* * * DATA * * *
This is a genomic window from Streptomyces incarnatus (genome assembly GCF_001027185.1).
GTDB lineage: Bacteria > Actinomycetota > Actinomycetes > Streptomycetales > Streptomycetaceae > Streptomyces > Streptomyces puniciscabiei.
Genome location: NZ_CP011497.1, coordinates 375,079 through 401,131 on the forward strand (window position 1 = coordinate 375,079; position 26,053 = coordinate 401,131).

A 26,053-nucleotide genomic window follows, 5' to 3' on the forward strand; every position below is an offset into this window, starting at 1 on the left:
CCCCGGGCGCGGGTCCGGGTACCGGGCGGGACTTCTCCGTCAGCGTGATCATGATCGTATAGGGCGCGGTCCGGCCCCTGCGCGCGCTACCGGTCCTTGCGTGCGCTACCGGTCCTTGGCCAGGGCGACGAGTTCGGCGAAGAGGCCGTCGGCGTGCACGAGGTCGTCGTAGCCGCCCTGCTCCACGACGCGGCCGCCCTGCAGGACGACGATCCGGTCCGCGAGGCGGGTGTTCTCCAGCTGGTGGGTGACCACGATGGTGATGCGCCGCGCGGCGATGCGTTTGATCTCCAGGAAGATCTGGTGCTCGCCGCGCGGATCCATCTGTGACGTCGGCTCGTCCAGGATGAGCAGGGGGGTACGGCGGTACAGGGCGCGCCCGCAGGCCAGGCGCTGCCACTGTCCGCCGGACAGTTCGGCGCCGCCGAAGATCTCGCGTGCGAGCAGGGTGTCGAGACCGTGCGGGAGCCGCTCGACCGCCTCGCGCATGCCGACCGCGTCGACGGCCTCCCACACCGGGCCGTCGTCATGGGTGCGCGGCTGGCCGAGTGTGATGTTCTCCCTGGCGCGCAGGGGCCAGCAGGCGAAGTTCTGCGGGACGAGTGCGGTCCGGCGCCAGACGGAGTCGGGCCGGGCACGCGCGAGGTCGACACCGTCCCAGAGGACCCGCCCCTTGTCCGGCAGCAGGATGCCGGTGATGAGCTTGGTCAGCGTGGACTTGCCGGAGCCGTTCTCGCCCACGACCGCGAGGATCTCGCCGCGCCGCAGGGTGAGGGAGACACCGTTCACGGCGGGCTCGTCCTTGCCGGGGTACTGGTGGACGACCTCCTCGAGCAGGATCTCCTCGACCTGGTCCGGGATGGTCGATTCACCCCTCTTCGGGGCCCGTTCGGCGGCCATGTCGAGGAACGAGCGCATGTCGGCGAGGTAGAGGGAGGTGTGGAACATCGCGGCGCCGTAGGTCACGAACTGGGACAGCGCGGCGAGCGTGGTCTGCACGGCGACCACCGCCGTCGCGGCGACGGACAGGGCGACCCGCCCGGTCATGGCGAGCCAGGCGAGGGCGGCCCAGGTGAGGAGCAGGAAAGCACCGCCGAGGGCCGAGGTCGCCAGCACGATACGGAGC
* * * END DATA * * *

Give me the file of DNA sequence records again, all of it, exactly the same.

This is a genomic window from Streptomyces incarnatus (genome assembly GCF_001027185.1).
GTDB lineage: Bacteria > Actinomycetota > Actinomycetes > Streptomycetales > Streptomycetaceae > Streptomyces > Streptomyces puniciscabiei.
Genome location: NZ_CP011497.1, coordinates 375,079 through 401,131 on the forward strand (window position 1 = coordinate 375,079; position 26,053 = coordinate 401,131).

A 26,053-nucleotide genomic window follows, 5' to 3' on the forward strand; every position below is an offset into this window, starting at 1 on the left:
CCCCGGGCGCGGGTCCGGGTACCGGGCGGGACTTCTCCGTCAGCGTGATCATGATCGTATAGGGCGCGGTCCGGCCCCTGCGCGCGCTACCGGTCCTTGCGTGCGCTACCGGTCCTTGGCCAGGGCGACGAGTTCGGCGAAGAGGCCGTCGGCGTGCACGAGGTCGTCGTAGCCGCCCTGCTCCACGACGCGGCCGCCCTGCAGGACGACGATCCGGTCCGCGAGGCGGGTGTTCTCCAGCTGGTGGGTGACCACGATGGTGATGCGCCGCGCGGCGATGCGTTTGATCTCCAGGAAGATCTGGTGCTCGCCGCGCGGATCCATCTGTGACGTCGGCTCGTCCAGGATGAGCAGGGGGGTACGGCGGTACAGGGCGCGCCCGCAGGCCAGGCGCTGCCACTGTCCGCCGGACAGTTCGGCGCCGCCGAAGATCTCGCGTGCGAGCAGGGTGTCGAGACCGTGCGGGAGCCGCTCGACCGCCTCGCGCATGCCGACCGCGTCGACGGCCTCCCACACCGGGCCGTCGTCATGGGTGCGCGGCTGGCCGAGTGTGATGTTCTCCCTGGCGCGCAGGGGCCAGCAGGCGAAGTTCTGCGGGACGAGTGCGGTCCGGCGCCAGACGGAGTCGGGCCGGGCACGCGCGAGGTCGACACCGTCCCAGAGGACCCGCCCCTTGTCCGGCAGCAGGATGCCGGTGATGAGCTTGGTCAGCGTGGACTTGCCGGAGCCGTTCTCGCCCACGACCGCGAGGATCTCGCCGCGCCGCAGGGTGAGGGAGACACCGTTCACGGCGGGCTCGTCCTTGCCGGGGTACTGGTGGACGACCTCCTCGAGCAGGATCTCCTCGACCTGGTCCGGGATGGTCGATTCACCCCTCTTCGGGGCCCGTTCGGCGGCCATGTCGAGGAACGAGCGCATGTCGGCGAGGTAGAGGGAGGTGTGGAACATCGCGGCGCCGTAGGTCACGAACTGGGACAGCGCGGCGAGCGTGGTCTGCACGGCGACCACCGCCGTCGCGGCGACGGACAGGGCGACCCGCCCGGTCATGGCGAGCCAGGCGAGGGCGGCCCAGGTGAGGAGCAGGAAAGCACCGCCGAGGGCCGAGGTCGCCAGCACGATACGGAGC